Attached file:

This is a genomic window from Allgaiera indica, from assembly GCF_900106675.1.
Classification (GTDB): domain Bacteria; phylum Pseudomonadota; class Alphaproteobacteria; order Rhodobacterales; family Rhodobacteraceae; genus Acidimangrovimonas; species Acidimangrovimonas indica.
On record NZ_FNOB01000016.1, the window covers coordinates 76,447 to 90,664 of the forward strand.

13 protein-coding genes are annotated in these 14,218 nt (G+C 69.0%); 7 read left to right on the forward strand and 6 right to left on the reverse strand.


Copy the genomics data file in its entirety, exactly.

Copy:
This is a genomic window from Allgaiera indica, from assembly GCF_900106675.1.
Classification (GTDB): domain Bacteria; phylum Pseudomonadota; class Alphaproteobacteria; order Rhodobacterales; family Rhodobacteraceae; genus Acidimangrovimonas; species Acidimangrovimonas indica.
On record NZ_FNOB01000016.1, the window covers coordinates 76,447 to 90,664 of the forward strand.

13 protein-coding genes are annotated in these 14,218 nt (G+C 69.0%); 7 read left to right on the forward strand and 6 right to left on the reverse strand.